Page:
2 August 2007 – Case of the Week #91

 

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We recently posted a new chapter on Clinical Chemistry, which initially contains information on thyroid function tests.  A sample entry is below:

 

Thyroid stimulating hormone receptor antibody

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Also called TRAb (TSH Receptor Antibody)

Previously called thyroid stimulating immunoglobulin or long acting thyroid stimulators (LATS)

Present in 85-95% with Graves’ disease

Either stimulating (causing hyperthyroidism), blocking (usually no clinical impact) or no effect

Antibodies cross placenta and may cause thyroid dysfunction in newborns

Indications: not for routine clinical testing; to confirm Graves’ disease in difficult cases, monitor hormone replacement therapy, diagnose neonatal thyrotoxicosis

Methodology: thyrotropin binding inhibiting immunoglobulin technique, RIA

Reference ranges: negative - 0-9%, indeterminate - 10-15%, positive - 16% or more

Interpretation: positive results are consistent with autoimmune disease; low antibody titer before drug therapy for Graves’ disease is a good prognostic factor for remission after drug therapy (Horm Metab Res 2004;36:92) or relapse (Horm Metab Res 2007;39:56), predicts risk of thyroid dysfunction in newborns of mothers with Graves’ disease

References: J Clin Invest 2005;115:1972

 

We thank David E. Georgi, M.D. and Preetha Ramalingam, MBBS, Medical College of Georgia (USA), for contributing this case and the discussion.  To contribute a Case of the Week, please email info@PathologyOutlines.com with attachments of microscopic images (any size, we will shrink if necessary) in JPG, GIF or TIFF format, a clinical history, your diagnosis and any other images (gross, immunostains, etc.) that may be helpful or interesting.  We will write the discussion (unless you want to), list you as the contributor, and send you a check for $35 (US) for your time after we send out the case.  Please only send cases with a definitive diagnosis.

 

Case of the Week #91

 

Clinical History

 

A 44 year old woman with previous cervical biopsies showing CIN II-III had a cervical loop-cone biopsy.  The specimen showed focal residual CIN I with HPV changes arising in a background of focally atypical immature squamous metaplasia.  Resection margins were free of dysplasia.  The patient had no other significant past medical history.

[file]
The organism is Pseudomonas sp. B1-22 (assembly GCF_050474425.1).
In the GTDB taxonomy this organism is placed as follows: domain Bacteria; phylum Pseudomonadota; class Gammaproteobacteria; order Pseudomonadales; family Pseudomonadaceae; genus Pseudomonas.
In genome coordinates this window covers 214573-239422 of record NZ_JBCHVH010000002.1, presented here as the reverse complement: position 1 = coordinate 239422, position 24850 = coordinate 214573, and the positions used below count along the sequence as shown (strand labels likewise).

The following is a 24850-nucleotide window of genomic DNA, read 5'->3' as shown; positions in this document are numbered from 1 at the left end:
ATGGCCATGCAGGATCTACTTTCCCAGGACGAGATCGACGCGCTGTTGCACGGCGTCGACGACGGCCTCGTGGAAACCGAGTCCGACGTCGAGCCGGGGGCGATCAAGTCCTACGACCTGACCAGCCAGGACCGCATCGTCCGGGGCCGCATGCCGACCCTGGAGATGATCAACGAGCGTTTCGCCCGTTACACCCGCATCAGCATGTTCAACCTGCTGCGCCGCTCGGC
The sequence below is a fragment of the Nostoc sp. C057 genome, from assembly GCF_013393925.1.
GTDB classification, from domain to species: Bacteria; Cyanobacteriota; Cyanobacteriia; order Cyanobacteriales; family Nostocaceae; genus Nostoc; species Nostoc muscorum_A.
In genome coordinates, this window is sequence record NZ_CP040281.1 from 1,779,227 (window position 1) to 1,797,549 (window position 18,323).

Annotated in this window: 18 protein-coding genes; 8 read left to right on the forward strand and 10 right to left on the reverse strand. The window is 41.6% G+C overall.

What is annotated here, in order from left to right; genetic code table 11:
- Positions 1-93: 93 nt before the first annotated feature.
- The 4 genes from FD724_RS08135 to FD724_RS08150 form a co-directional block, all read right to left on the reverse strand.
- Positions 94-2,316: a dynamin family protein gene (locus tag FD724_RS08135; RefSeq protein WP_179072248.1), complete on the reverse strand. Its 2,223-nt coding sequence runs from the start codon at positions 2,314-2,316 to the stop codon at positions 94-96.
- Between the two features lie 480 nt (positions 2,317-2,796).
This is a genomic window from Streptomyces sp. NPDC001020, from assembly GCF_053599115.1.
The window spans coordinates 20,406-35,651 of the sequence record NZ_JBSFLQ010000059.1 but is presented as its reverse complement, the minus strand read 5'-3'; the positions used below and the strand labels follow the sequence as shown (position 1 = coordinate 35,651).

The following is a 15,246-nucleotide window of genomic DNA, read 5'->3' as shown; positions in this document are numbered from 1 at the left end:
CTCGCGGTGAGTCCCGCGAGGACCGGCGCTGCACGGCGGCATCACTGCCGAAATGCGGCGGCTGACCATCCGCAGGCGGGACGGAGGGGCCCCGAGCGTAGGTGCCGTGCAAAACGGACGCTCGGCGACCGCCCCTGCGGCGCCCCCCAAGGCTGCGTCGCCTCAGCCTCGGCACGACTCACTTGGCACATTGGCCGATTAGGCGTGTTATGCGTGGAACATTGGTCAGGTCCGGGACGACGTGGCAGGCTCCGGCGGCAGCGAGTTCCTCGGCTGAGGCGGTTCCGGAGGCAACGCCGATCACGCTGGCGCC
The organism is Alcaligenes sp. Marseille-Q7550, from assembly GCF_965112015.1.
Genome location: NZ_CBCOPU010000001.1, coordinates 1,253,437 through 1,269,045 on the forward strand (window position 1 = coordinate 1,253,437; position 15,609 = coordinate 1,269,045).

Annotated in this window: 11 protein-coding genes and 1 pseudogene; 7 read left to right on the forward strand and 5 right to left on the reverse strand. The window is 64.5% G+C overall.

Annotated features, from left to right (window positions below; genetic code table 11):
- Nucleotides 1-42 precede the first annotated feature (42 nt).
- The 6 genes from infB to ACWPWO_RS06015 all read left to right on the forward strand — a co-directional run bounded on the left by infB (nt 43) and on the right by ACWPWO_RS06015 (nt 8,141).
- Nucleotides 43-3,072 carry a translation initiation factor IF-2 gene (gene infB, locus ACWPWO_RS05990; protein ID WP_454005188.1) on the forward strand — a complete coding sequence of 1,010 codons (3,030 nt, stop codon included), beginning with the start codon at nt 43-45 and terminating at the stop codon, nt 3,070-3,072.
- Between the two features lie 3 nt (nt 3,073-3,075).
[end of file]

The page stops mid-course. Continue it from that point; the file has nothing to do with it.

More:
However, deep within the cervical stroma, two muscular arteries were noted to have a marked inflammatory infiltrate in the vessel wall (Figure 1, H&E, 100x), containing acute and chronic inflammatory cells including lymphocytes, neutrophils, and occasional eosinophils (Figure 2, H&E, 400x).  Approximately half of the vessel circumference had fibrinoid necrosis within the media (Figure 3, H&E, 200x).  No giant cells were noted.  There was no adjacent cervicitis. 

 

What is your diagnosis?

 

 

 

 

 

 

 

 

 

 

 

 

 

  

 

 

 

 

 

 

 

 

 

Diagnosis:

 

Isolated Polyarteritis Nodosa of the Cervix

 

Discussion

 

Polyarteritis Nodosa (PAN) is a rare primary vasculitis, usually of unknown etiology, that affects muscular arteries at branch points.  It produces lesions of varying stages of evolution, as well as aneurysms.  It usually affects the kidney and GI tract.  Two-thirds of patients are male, and most are age 50 years or older.

 

Isolated PAN of the female genital tract is rare.  Abu Farsakh et al reported 2 cases of isolated vasculitis involving the female genital tract and compared them with prior cases.  They divided necrotizing arteritis into a giant cell arteritis type, which primarily affected post-menopausal women in any part of the female genital tract; and a PAN-type vasculitis, which affected the cervix of younger women, similar to our patient.1  Since this patient had only a loop cone, it was not possible to assess the presence of vasculitis elsewhere.

 

Vasculitis of any type affecting the female genital tract is usually an isolated finding.  Ganesan et al studied 46 patients with vasculitis in the female genital tract, with an average followup of 3 years.2   Only four patients initially or subsequently had systemic disease.

 

The parthenogenesis of PAN is unclear.  The inflammatory cells are mainly T lymphocytes and macrophages 3.  An isolated necrotizing arteritis appears to be immune complex-mediated.

 

The patient in this case has been followed for 17 months, and has not progressed to systemic PAN.  It is important to recognize isolated PAN of the female genital tract as an entity so that it is not mistaken for systemic vasculitis.  On the other hand, an appropriate workup may be helpful to rule out the rare systemic cases.

 

References

1.  Abu-Farsakh H, Mody D, Brown RW, Truong LD.  Isolated Vasculitis involving the female genital tract; clinicopathologic spectrum and phenotyping of inflammatory cells. Mod Pathol 1994;7:610.

 

2.  Ganesan R, Ferryman SR, Meier L, Rollason TP.  Vasculitis of the female genital tract with clinicopathologic correlation: a study of 46 cases with follow-up. Int J Gynecol Path 2000;19:258.

 

3.  Francke ML, Mihaescu A, Chaubert P.  Isolated necrotizing arteritis of the female genital tract: a clinicopathologic and immunohistochemical study of 11 cases. Int J Gynecol Path 1998;17:193.

 

 

Nat Pernick, M.D., President
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